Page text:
…making sure you enter the correct Url of your server. (After entering the server url, click the ‘test’ button that appears to the lower right – that will check that the server is a valid FHIR server, and will display a ‘Add’ button if it is – ie it returns a Conformance/CapabilityStatement resource. You also need to select the FHIR version – though as I write this I realize that the app should be able to determine this from the CapabilityStatement – I’ll fix that later!)

(btw – this ‘add Server’ functionality only works on the Browser where you issued the command – and will be deleted if you need to reset the config. Something else for me to fix 🙂 )

There’s one last thing you might want to do, which is to install the SNOMED files on your server. This will allow the server to expand SNOMED based ValueSets when acting as a Terminology sever. The process is described here – but do be aware that there are licensing issues relating to the use of SNOMED, so make sure there are no issues before you do this.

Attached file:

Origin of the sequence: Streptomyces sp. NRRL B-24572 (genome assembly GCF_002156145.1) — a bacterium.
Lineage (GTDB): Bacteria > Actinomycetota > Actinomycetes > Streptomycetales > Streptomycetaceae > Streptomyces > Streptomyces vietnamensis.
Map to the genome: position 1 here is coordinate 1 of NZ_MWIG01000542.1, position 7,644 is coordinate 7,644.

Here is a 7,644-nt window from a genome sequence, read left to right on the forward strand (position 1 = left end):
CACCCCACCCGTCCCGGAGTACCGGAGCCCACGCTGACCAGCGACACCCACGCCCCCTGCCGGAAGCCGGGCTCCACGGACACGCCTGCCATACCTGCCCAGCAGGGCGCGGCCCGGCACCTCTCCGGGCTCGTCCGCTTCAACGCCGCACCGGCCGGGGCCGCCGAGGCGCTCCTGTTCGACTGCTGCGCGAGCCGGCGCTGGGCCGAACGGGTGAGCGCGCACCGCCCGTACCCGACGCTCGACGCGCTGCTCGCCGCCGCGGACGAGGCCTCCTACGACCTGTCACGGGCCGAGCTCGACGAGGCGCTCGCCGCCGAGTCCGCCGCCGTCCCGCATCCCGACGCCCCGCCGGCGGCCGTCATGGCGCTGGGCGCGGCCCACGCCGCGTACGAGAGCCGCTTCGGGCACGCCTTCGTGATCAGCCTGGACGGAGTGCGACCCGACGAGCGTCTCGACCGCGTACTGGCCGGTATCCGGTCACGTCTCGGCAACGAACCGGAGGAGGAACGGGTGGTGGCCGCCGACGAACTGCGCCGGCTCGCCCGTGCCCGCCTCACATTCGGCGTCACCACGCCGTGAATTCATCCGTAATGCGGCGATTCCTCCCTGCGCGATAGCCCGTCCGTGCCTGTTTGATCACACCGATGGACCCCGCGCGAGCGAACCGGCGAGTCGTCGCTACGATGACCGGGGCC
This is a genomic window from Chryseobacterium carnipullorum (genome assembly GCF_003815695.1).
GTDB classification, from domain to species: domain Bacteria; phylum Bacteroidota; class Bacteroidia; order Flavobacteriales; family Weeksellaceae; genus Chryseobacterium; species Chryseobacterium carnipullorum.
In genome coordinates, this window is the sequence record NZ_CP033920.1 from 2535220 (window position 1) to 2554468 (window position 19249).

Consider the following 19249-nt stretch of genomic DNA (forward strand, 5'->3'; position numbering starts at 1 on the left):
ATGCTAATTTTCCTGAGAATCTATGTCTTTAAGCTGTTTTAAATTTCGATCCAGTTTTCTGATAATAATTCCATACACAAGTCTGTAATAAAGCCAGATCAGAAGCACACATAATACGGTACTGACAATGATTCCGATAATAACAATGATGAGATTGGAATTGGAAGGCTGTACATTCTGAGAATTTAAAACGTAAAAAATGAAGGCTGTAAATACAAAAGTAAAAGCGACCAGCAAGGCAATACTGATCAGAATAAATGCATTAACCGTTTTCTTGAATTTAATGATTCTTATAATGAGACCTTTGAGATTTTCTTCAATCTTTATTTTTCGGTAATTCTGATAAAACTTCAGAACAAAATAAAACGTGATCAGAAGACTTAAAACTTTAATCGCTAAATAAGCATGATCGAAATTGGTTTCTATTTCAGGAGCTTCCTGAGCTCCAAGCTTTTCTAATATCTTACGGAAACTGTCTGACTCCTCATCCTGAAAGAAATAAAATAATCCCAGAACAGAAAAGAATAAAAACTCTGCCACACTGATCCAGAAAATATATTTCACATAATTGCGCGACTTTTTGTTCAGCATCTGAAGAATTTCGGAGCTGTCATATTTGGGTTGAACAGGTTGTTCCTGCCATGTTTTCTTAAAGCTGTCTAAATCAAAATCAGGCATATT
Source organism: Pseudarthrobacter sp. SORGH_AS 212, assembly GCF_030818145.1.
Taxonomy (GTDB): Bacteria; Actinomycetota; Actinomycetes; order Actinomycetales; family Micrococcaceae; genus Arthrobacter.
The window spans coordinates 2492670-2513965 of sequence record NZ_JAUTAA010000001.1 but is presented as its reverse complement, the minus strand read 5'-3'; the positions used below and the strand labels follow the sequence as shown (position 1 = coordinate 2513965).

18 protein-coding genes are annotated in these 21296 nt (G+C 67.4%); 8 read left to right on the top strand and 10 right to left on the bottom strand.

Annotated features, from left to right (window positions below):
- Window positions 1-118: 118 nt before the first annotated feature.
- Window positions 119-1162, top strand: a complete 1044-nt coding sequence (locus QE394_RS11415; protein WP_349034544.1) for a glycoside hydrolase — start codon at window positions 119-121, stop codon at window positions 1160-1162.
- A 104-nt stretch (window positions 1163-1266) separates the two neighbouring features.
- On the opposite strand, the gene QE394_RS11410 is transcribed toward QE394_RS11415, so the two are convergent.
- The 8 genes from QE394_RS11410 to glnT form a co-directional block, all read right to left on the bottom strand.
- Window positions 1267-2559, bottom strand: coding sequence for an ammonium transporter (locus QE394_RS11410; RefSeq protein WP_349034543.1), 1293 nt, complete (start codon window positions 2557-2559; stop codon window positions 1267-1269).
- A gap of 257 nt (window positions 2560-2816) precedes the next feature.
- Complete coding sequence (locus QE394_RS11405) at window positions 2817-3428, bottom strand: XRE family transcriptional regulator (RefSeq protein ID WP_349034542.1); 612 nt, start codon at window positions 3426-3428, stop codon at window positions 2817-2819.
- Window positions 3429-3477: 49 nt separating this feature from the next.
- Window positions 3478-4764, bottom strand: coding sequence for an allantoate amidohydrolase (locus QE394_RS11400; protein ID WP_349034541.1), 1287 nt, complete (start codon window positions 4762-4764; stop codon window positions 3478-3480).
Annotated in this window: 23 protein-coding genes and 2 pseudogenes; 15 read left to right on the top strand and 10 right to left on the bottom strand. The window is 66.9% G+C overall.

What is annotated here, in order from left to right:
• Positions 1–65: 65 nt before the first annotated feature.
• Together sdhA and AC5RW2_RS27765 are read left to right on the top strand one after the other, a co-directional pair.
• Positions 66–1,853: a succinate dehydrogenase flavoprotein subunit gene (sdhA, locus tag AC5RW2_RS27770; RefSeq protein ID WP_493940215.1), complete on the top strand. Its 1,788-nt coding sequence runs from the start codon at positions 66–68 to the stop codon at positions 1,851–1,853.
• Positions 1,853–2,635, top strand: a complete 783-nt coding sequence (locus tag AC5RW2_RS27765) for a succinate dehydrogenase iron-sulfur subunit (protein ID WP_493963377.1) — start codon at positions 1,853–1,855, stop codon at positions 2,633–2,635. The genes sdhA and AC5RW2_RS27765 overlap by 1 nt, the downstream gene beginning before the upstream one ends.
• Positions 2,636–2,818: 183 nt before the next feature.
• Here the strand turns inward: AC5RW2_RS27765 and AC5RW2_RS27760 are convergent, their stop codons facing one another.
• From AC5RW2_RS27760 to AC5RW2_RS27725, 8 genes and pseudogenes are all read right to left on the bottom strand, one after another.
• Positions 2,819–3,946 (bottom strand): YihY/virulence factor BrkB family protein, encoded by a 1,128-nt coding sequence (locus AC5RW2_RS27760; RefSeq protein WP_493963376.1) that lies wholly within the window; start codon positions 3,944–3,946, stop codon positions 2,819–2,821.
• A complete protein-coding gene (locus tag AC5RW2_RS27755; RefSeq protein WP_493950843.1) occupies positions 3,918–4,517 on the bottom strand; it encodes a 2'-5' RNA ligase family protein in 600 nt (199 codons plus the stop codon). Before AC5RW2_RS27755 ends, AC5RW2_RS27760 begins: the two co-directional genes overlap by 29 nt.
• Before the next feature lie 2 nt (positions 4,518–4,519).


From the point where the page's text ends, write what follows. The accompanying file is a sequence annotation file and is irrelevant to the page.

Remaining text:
Now that your server is all set up, you’re good to go with loading your own profiles on to it. There are (as always) a number of options for doing this.

The easiest is to simply use a REST client of some sort to copy them. You can either use a REST client with a User Interface (such as POSTman) and copy/paste the resource file into the tool then upload it – or use CURL which is a command line client that has been around for ever. Here’s an example of its use:

curl http://fhir.hl7.org.nz/baseDstu2/StructureDefinition/ohCondition --upload-file ohCondition.structuredefinition.xml

It will upload the file ‘ohCondition.structuredefinition.xml’ in the current folder to the FHIR server at http://fhir.hl7.org.nz/baseDstu2/StructureDefinition/ohCondition